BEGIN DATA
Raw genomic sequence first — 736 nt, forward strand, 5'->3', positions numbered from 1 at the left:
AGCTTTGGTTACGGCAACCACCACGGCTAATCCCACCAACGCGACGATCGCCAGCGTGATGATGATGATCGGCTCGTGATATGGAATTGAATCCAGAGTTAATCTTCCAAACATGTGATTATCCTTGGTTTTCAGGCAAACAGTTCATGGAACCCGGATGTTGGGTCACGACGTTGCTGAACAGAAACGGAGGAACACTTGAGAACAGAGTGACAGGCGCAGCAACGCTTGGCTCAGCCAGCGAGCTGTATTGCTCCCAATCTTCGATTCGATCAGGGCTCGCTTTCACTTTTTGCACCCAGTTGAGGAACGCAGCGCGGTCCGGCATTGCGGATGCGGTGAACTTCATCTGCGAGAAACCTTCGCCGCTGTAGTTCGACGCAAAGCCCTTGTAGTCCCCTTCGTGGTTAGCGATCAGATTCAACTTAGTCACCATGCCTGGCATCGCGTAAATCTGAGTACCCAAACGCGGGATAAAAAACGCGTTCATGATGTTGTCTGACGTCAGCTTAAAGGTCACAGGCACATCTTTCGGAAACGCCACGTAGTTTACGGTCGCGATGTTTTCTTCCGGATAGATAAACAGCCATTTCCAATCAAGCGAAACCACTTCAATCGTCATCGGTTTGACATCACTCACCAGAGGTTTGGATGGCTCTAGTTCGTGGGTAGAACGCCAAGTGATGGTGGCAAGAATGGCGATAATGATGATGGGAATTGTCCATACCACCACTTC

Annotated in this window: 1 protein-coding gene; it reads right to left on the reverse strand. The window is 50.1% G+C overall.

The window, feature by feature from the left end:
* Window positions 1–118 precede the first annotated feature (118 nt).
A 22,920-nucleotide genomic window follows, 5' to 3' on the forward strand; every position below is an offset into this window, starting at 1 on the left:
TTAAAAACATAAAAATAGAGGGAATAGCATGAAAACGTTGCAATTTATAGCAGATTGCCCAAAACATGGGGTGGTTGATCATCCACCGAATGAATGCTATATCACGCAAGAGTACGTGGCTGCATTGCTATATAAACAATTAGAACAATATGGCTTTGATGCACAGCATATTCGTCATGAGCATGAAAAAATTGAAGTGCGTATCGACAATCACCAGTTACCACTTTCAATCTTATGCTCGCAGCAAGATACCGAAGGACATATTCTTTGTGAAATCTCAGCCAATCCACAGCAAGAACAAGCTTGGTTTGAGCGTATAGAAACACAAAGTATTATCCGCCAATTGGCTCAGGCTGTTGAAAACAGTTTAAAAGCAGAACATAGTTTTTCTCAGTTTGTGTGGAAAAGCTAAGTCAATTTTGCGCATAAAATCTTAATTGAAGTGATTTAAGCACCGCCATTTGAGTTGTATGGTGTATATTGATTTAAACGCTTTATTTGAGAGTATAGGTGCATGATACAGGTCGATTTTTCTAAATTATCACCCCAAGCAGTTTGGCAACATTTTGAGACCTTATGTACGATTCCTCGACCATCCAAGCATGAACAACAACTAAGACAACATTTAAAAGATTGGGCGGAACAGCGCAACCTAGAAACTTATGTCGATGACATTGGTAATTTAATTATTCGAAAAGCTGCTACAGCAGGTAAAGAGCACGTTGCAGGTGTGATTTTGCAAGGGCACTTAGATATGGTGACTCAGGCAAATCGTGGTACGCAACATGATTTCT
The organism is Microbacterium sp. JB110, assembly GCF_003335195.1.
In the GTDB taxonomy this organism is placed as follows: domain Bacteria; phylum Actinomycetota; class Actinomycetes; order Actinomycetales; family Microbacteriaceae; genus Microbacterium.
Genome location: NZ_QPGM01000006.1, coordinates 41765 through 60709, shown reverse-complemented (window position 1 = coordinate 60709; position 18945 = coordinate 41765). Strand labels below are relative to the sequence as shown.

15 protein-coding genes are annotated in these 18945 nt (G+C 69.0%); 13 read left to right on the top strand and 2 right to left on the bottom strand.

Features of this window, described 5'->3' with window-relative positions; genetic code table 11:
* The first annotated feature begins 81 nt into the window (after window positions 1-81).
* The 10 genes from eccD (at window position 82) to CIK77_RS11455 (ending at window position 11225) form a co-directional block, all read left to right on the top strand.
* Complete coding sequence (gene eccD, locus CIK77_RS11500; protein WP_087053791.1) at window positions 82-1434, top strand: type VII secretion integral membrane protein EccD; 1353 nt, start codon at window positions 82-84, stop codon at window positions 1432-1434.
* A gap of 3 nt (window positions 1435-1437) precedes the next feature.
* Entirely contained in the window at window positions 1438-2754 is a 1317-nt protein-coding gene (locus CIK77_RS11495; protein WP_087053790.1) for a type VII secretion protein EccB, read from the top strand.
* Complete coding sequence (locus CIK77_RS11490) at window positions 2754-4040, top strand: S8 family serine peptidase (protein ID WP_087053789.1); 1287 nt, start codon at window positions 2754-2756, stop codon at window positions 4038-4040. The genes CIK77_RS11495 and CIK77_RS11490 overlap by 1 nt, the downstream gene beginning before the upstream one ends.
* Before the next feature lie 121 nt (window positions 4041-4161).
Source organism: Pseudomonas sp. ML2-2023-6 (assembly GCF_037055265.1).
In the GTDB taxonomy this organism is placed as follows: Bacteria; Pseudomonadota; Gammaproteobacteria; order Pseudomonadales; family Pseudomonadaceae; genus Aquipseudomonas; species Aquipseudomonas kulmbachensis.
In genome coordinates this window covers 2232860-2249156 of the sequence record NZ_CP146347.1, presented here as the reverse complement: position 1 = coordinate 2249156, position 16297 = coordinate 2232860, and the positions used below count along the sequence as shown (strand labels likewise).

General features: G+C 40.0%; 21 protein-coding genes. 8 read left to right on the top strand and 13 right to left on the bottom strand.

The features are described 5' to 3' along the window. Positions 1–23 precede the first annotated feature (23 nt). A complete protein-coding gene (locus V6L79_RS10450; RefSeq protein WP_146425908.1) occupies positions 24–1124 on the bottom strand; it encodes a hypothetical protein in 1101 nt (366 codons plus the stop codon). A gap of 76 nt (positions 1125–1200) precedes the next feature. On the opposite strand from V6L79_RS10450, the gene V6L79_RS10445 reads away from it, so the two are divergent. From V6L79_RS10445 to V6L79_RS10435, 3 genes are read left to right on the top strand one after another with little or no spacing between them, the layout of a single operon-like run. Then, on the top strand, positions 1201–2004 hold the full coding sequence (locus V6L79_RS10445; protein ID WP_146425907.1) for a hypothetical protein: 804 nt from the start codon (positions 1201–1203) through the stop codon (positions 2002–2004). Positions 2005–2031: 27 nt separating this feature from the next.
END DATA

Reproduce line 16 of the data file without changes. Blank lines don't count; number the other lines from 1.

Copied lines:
* A gap of 3 nt (window positions 1435-1437) precedes the next feature.